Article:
A Road Map For Remediation
Part 1 Reading, Writing and Spelling Models
I’m writing a series of blogs under the title, “A Road Map for Remediation,” that will in part conclude the previous two webinars I created for the Orton-Gillingham Online Academy, but they will also stand alone as a free resource for anyone wishing to help a child with deficits in reading, writing, and spelling. My original intention had been to release it as a webinar, but it makes more sense to release it as a series that readers can easily digest in smaller chunks. Finally, I hope to bring these parts together as a free webinar.
My previous webinars introduced participants to a number of reading, writing, and spelling models after explaining in depth the components of reading and writing. I won’t be explaining the components of reading and writing through this series of blogs. However, all the blogs I have written on the first four reading components (phonological and phonemic awareness, phonics, fluency, and vocabulary) can be found here under Remediation: The Big Five. While writing this series of blogs, I also plan to conclude the The Big Five reading components series by writing about comprehension.
Models are incredibly helpful for anyone developing a remediation plan for a child struggling with these components. They can help inform where a child is developmentally, regardless of their age, and suggest ways we can help them to the next stage of development. As models explain how children learn to read, write, and spell, they can be used to inform our teaching and explain how and what we should be teaching when. They can also help us assess the individual needs of a child and help us adapt our teaching to meet those unique needs.
In this four minute video, Shutdown Learner author Dr Richard Selznick, explains Dr Jeanne Chall’s Model of Reading Development. He uses this as part of his diagnosis process to explain to parents where a child is in terms of their reading development, regardless of age. I have written about this model in more depth in my A Ride Through the Reading Stages blog, Part 1 and Part 2.
Another incredibly useful model is the Simple View of Reading or SVR. This models the complex process of reading as a combination of two processes; word recognition (decoding) and language comprehension. The famous “Reading Rope,” developed by Dr Hollis Scarborough, gives an excellent visual representation of the decoding skills necessary for word recognition, and the comprehension strategies needed for successful language comprehension. A two minute video about this image can be viewed on this AIM Institute web page, along with a brief explanation of the word recognition strands of the rope. We can see how the strands are woven together in skilled readers. This model directly informs our understanding of why some students are successful and why some struggle, and provides us with the necessary direction for effective instruction.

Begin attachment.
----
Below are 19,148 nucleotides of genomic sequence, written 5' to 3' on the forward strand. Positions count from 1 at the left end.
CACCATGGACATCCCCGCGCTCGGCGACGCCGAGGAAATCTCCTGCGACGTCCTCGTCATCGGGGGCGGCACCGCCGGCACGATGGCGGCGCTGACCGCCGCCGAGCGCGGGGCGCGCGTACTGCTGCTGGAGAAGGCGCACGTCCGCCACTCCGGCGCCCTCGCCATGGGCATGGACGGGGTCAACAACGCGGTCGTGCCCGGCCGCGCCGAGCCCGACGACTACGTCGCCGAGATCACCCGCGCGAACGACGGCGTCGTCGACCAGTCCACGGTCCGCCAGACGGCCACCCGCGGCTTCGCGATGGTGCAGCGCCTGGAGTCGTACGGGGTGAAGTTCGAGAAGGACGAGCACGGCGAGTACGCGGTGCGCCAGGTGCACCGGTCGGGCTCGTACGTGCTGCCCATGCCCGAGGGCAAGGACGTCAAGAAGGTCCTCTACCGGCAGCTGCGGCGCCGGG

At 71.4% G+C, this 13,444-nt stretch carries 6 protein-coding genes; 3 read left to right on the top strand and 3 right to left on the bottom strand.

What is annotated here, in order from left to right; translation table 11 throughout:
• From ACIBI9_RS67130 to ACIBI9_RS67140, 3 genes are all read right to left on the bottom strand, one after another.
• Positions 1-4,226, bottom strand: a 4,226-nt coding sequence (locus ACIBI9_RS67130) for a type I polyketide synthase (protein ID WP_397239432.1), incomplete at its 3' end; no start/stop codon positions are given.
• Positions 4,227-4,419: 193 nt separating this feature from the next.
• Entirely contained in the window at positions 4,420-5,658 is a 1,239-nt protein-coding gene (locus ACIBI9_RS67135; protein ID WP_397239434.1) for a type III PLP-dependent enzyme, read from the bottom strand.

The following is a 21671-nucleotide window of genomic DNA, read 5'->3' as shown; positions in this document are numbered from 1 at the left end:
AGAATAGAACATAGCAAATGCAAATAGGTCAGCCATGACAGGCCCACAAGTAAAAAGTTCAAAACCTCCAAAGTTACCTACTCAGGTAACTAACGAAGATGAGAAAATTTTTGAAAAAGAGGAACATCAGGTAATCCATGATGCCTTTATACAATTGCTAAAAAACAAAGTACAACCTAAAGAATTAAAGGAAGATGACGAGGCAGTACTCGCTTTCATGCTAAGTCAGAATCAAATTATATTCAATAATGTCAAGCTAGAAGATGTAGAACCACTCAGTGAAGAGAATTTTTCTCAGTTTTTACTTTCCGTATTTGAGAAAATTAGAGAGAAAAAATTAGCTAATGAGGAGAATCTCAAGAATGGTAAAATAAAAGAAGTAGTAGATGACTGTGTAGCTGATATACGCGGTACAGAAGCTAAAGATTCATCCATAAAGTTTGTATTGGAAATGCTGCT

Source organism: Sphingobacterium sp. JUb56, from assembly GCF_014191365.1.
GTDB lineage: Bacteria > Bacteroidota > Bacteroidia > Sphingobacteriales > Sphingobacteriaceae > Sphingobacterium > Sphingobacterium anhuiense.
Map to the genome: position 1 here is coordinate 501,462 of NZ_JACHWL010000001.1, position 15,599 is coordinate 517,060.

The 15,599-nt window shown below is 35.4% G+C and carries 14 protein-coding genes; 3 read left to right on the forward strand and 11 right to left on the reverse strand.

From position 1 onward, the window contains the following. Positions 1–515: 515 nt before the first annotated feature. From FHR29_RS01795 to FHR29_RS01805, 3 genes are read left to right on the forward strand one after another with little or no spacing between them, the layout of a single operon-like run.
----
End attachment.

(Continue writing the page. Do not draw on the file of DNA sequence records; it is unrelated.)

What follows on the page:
When we look closely at these two processes in the SVR, we discover there are in fact four possible outcomes, known as reading profiles. Each of these profiles will be discussed in depth in future blogs, but it is important to be aware that students that fall into a particular profile may demonstrate difficulties that range from mild to severe. This blog will provide you with visuals and a little more information about the SVR, including further information about Specific Word Reading Difficulties (SWRD), also known as the dyslexic profile.
My last webinar (link below) introduced participants to the Five Developmental Stages of Word Study, shown in this Words Their Way graphic, and dealt with this in depth. For an overview I would recommend checking out this McGrawHill video by Dr. Donald Bear.
Models have always been developed based on what was known about the science of reading at the time. Later models have been built on earlier ones, but further refined and developed as new research has informed the reading-science community.
Future blogs in this series will introduce you to ideas for assessment of the components of reading, writing, and spelling and the four reading profiles related to the SVR, complete with examples from and reports on my own students. All information will be provided in such a way to keep their identity anonymous. These reports will be broken down into several parts and you will be guided through the report writing process. This will enable you to write your own report, after gathering information and testing results on your child, and create an individualized remediation plan. You will learn how such an informal report will allow you to help your child at home and in school. Finally, you will be shown how to monitor and record your child’s progress through this remediation process.
Although this process of informal assessment and report writing cannot provide a formal diagnosis and can never replace the assessment conducted by a professional in this field, it can go a long way to understanding your child’s strengths and weaknesses. It can also enable you to create a remediation road map for your child, or a child you work with.
My webinars on informal assessment of reading, writing, and spelling deficits are available from the Orton Gillingham Online Academy at the links below. These were written for teachers, tutors, and parents who wish to explore informal assessment of these skills in depth.
Lorna Wooldridge is a dyslexia specialist tutor with over twenty-five years of experience and qualifications in the field of learning differences, from both the UK and USA. Lorna has a unique perspective on this condition as she has dyslexia, and her passion is to serve this community in any way she can. She can be contacted through her website Wise Owl Services or her Facebook page. Here she provides numerous resources for parents, tutors and teachers working with children and adults with dyslexia.